dps
07-04-2010, 03:26 PM
I am paraphrasing Alan Watts, but this whole universe depends on each and every individual. It depends on every gnat, and every vibration of every gnat's wings. If one can cherish even the smallest of creatures, then isn't it also important to respect human life to one's own capability?

I have a large capability, as long as the gnats leave me alone. If they do then I won't swat them dead and the gnats and I will live in peace and harmony.

David

RED
07-04-2010, 04:16 PM
should be changed from "Thou shalt not kill" to "Thou shalt not WANT to kill", that way more people could obey it.[/B]


I have a theology degree, and worked with foreign missions before and during early college.
If you are talking theology, "Thou shall not kill" is the same as "Thou should not feel the urge to kill". If you want to get technical, to hate another person is considered the exact same sin as to murder, in the eyes of Hebrew law and the eyes of God, under this commandment.

I respect Krav Maga technically though.
I get what it's inventor was trying to do and why.

Mikemac
07-04-2010, 04:26 PM
If you want to get technical, to hate another person is considered the exact same sin as to murder, in the eyes of Hebrew law and the eyes of God, under this commandment.

I respect Krav Maga technically though.
I get what it's inventor was trying to do and why.

Most of the guys at Krav are real stand up people, but some are in it for the wrong reasons.

jss
07-05-2010, 12:57 AM
If that's your thrust, then why not wrestling?...remember that sport? It doesn't require drawing blood, does it?
MMA does not require drawing blood either, although it does happen.
An why not wrestling? That's like asking a rugby player to switch to American football: whole different ball game.

Brutality is, by my view, even lower than the animal kingdom. They don't kill for pleasure; they kill for necessity.
Animals do play fight, just like humans. You should see my cat play with one of his toys: it sinks its teeth and front claws in it and then kicks it with its hind claws. Quite brutal.

Abasan
07-05-2010, 04:10 AM
A friend of mine who counsels in a local prison once asked a guy what did he do that caused him his prison time. He said he was a snatch thief. Long story short, my friend found out the whole story.

This guy saw a pregnant lady getting some money from an atm. He then saw her ride her motorcycle and followed her on his. At the traffic light, he sped past her and grabbed her hand bag. She fell and injured herself.

In fact the lady went into a coma. Her husband worked outstation as a labourer and she had 10bucks in her handbag that her husband just deposited for her. The couple were actually poor people. The criminal watched her story on the news that night as he ate at a shop using her money.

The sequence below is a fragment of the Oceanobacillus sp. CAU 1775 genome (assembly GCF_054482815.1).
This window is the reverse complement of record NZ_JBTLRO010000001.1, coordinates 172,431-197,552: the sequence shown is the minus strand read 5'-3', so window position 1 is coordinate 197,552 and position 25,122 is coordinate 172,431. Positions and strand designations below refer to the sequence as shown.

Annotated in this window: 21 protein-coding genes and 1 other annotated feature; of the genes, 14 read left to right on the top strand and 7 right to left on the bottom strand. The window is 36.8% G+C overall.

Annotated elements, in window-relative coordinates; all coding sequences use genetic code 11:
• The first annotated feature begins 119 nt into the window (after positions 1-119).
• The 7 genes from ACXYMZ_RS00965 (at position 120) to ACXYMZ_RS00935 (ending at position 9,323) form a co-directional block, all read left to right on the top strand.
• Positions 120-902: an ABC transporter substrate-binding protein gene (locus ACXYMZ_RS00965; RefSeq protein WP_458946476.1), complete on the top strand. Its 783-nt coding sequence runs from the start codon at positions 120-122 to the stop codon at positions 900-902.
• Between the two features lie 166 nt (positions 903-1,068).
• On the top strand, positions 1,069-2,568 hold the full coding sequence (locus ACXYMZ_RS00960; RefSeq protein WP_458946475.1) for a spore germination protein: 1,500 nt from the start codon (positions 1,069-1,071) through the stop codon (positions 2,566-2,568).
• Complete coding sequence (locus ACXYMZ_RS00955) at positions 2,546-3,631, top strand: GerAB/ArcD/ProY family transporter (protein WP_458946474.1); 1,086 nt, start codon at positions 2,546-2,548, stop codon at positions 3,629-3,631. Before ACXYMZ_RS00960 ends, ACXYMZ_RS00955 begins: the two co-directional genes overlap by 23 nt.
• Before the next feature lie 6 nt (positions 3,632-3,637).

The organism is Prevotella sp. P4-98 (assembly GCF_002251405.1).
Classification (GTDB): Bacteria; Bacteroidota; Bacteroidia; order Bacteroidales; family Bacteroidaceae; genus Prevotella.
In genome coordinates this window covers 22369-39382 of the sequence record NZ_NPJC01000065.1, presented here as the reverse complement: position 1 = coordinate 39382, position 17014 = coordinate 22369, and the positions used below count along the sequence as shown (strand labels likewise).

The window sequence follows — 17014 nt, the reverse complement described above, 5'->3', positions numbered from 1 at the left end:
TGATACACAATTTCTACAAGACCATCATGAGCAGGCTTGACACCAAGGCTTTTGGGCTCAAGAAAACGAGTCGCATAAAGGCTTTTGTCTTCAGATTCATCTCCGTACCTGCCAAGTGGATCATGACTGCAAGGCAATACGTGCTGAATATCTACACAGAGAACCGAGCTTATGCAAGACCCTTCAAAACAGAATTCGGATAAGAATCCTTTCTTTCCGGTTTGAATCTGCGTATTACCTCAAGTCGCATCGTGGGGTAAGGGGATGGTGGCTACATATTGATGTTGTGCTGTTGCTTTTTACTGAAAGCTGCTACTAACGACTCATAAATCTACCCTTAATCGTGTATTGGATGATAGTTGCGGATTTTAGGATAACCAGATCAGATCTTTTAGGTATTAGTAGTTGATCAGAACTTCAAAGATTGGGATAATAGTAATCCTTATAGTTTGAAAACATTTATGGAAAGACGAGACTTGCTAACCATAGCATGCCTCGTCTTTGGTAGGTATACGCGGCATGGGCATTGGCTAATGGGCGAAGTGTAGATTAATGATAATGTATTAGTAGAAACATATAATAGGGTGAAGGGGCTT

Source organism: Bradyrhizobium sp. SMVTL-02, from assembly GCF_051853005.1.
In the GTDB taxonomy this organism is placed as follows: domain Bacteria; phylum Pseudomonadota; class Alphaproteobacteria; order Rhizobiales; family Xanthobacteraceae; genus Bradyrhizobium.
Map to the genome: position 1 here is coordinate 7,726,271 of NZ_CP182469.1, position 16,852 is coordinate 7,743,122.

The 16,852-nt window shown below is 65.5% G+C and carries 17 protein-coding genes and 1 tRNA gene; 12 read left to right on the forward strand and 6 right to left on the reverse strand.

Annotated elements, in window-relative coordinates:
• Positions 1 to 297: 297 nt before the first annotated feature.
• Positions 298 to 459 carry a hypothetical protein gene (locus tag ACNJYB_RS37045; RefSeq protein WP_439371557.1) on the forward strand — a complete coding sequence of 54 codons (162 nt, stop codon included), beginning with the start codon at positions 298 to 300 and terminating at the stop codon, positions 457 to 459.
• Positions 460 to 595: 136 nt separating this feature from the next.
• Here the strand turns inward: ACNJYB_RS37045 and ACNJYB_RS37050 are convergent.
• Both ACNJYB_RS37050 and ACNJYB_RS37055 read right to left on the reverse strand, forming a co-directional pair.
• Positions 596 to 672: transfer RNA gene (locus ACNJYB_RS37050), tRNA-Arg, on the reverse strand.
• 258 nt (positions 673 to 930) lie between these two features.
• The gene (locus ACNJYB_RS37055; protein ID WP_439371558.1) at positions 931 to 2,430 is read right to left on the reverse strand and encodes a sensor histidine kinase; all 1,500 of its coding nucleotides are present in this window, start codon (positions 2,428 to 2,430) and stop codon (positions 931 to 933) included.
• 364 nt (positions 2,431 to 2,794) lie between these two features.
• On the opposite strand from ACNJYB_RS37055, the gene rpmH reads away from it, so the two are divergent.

When my friend asked him how did he feel about doing such a thing to a pregnant woman (whom later died with the baby). He said he didn't feel anything at all.

Now. Why do people hurt each other? Decent and normal human beings don't. Abnormal people do.

Amir Krause
07-05-2010, 05:27 AM
I've had something on my mind lately that disturbs me and I wanted a forum on this subject. The question is: Why would anyone WANT to hurt or kill another person? I should explain......

Something happened yesterday that made me take pause. There was a new student in our Aikido class who mostly takes Krav Maga at the same dojo. While we were paired up, we practiced kotegaeshi, and when his turn came up, he did the move, but added a rather rough end pin where he lifted me back up with a painful arm bend, which was not how we were supposed to execute. That didn't bother me much, but while he had me he said "If you want to kill someone, then do this." which was a mock hit to the thorax.

This left an impression on me all day. Now, what has been on my mind is a deep reflection on two words. Though Webster's Dictionary might not concur, I've always understood a clear distinction between "WANT" and "NEED". To me, needing to kill or harm is something necessary to preserve one's life, the life of loved ones, or property in the face of an immediate threat that cannot be quelled by reason. In times of war, needing to kill the enemy is understood. On the other side, wanting to do harm or kill another person seems to me sinister, or at least lacking in any morality that respects human life.

So then I turn my mind towards MMA and UFC fighting. I know there are members here who take part in this, so what benefit does it serve humanity to make one's living or recreation by beating the crap out of another human being? I mean, dog fighting is illegal, so what's the difference, other than it not being to the death? You CHOOSE to be there; no one is forcing you to enter the ring. Over the past fifteen years, I've watched as the blood sport has gained popularity and followers, and I can't help but feel disturbed that this is going to be the norm, where showing how brutal one can be is a demarcation of one's self worth in society.

I knew this kid many years ago who got into cage fighting. We asked him why he risked his life like that and he said "The women they give you are fine!" Really? Is that what it takes to earn the physical affections of beautiful women? Great........so one is willing to throw their humanity away for a piece of ass? Stop the car, I'm getting out here!

I live in Los Angeles. I know it is rough, and there are times when defending myself is a need. I train in Aikido not WANTING to do harm, but do so to prepare for the nut job that may drift my way in the future. Whatever the situation, I train with the goal to do as little harm to another human being in order to subdue him.

If that really is the point, then the thirteenth commandment should be changed from "Thou shalt not kill" to "Thou shalt not WANT to kill", that way more people could obey it.

Any other thoughts or perspectives would be greatly appreciated.